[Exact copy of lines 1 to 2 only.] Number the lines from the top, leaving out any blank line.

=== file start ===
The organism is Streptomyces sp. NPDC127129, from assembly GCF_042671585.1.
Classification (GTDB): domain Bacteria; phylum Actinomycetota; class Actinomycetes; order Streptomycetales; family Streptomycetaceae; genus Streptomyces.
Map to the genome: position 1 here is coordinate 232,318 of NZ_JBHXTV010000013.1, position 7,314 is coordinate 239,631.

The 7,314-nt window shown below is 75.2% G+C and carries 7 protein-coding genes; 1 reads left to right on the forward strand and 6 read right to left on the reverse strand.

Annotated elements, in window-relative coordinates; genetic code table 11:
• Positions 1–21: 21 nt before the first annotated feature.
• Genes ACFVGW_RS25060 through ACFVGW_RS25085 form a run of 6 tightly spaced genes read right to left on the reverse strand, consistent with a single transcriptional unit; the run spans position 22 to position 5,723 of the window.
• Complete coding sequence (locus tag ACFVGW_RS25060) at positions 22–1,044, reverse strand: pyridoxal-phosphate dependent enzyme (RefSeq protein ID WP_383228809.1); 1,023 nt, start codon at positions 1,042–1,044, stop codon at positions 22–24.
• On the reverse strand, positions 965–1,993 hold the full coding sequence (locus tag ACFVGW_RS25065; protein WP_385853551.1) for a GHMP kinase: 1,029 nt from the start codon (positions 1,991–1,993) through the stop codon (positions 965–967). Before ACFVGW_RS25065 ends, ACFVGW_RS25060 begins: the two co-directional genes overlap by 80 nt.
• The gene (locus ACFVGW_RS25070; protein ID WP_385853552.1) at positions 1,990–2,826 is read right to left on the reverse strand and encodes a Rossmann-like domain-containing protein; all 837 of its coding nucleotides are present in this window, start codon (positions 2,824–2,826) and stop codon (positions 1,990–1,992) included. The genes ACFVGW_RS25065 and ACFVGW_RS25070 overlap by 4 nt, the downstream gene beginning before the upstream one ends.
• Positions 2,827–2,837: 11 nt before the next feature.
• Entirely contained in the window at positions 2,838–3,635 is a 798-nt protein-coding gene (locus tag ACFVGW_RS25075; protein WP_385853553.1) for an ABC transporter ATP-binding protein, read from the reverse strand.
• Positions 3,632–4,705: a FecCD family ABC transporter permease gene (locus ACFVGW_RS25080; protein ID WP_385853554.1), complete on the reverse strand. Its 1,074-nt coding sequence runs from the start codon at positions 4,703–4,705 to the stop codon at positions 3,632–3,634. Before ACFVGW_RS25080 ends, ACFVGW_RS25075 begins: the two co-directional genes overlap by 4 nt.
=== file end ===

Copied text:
The organism is Streptomyces sp. NPDC127129, from assembly GCF_042671585.1.
Classification (GTDB): domain Bacteria; phylum Actinomycetota; class Actinomycetes; order Streptomycetales; family Streptomycetaceae; genus Streptomyces.